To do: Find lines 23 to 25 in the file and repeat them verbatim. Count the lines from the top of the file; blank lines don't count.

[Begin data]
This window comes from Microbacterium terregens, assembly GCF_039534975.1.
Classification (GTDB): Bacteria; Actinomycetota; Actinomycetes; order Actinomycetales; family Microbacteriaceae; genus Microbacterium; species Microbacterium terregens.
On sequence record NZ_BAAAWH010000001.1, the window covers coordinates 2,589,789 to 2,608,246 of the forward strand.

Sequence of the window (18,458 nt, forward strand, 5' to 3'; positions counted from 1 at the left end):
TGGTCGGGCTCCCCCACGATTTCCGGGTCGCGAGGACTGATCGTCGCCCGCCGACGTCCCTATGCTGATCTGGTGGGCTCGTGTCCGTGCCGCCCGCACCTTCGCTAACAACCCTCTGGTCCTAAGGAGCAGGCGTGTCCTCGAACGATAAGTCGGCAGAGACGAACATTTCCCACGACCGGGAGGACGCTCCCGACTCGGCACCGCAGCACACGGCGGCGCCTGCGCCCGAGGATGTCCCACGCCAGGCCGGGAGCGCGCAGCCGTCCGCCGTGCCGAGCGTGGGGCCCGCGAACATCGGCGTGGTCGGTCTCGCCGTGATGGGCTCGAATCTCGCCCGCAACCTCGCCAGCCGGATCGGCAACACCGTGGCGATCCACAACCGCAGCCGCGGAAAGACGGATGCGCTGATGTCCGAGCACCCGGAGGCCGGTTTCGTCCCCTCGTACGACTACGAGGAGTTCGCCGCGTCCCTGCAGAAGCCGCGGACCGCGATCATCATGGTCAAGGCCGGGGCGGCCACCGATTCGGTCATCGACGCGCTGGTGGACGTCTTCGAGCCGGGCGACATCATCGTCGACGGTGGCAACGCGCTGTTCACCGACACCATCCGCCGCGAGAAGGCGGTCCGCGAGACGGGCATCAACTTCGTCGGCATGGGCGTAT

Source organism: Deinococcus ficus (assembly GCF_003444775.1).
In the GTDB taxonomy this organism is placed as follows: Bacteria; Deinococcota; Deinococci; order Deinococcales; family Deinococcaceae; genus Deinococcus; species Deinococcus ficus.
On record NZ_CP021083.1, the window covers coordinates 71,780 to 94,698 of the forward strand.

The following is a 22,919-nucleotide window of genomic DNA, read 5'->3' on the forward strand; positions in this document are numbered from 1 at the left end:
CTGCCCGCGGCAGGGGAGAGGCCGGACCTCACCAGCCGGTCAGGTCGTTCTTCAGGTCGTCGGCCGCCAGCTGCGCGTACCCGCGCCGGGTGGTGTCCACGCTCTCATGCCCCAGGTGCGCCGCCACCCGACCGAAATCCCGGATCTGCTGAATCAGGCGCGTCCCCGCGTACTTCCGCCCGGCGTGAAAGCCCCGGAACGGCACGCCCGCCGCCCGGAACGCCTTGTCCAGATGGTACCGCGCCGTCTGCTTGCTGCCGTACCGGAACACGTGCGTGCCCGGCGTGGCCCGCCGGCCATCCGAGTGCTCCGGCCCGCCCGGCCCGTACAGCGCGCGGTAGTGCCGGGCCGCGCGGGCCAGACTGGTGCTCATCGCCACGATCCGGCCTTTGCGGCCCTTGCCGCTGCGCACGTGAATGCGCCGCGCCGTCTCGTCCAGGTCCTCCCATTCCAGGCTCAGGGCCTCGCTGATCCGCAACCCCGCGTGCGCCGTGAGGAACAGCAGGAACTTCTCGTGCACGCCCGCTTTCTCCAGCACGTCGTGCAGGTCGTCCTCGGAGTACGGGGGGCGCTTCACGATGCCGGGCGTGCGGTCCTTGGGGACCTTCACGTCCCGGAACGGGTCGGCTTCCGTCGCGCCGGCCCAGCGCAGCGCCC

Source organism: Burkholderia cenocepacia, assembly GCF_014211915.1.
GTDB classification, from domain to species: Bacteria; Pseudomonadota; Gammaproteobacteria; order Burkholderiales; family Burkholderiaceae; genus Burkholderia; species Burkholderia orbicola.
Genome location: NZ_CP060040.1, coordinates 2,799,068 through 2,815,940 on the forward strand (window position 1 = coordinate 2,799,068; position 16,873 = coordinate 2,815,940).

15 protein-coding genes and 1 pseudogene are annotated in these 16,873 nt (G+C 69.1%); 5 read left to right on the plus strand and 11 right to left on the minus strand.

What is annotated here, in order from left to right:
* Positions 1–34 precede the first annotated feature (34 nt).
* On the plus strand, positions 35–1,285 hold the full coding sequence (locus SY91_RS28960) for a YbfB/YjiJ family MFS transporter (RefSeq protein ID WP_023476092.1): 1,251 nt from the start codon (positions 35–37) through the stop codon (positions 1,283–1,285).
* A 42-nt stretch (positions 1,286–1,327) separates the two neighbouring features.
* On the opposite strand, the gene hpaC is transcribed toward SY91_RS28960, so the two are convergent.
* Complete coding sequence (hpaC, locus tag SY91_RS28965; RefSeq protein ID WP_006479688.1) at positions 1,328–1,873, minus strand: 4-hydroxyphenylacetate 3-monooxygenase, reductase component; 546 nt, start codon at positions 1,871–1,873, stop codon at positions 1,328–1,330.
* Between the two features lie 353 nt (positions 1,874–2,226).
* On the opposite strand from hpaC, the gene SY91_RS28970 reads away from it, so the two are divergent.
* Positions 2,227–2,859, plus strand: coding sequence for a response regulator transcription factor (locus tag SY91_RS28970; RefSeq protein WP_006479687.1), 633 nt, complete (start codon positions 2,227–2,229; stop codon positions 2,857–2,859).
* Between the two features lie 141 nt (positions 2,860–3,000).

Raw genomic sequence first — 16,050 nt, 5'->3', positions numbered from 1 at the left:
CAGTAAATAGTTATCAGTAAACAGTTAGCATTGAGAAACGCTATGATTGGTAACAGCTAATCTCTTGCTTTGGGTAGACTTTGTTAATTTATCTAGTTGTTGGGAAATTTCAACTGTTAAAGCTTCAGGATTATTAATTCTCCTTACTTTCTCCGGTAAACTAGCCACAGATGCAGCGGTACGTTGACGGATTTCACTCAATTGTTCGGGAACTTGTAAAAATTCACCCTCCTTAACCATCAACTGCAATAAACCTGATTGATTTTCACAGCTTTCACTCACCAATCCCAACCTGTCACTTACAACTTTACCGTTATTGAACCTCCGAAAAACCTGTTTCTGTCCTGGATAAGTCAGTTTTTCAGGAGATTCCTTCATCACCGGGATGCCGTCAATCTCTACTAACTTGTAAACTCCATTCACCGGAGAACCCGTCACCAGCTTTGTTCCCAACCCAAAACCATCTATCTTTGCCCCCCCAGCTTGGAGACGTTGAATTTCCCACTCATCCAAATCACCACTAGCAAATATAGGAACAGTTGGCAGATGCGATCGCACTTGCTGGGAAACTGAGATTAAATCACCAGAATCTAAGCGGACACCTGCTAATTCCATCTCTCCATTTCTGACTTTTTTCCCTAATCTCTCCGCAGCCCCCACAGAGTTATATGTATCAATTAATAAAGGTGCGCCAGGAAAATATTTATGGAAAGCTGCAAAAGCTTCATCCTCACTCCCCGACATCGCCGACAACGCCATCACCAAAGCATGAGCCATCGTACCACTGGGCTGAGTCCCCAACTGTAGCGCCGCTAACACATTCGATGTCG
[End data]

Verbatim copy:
* Positions 2,227–2,859, plus strand: coding sequence for a response regulator transcription factor (locus tag SY91_RS28970; RefSeq protein WP_006479687.1), 633 nt, complete (start codon positions 2,227–2,229; stop codon positions 2,857–2,859).
* Between the two features lie 141 nt (positions 2,860–3,000).

Raw genomic sequence first — 16,050 nt, 5'->3', positions numbered from 1 at the left: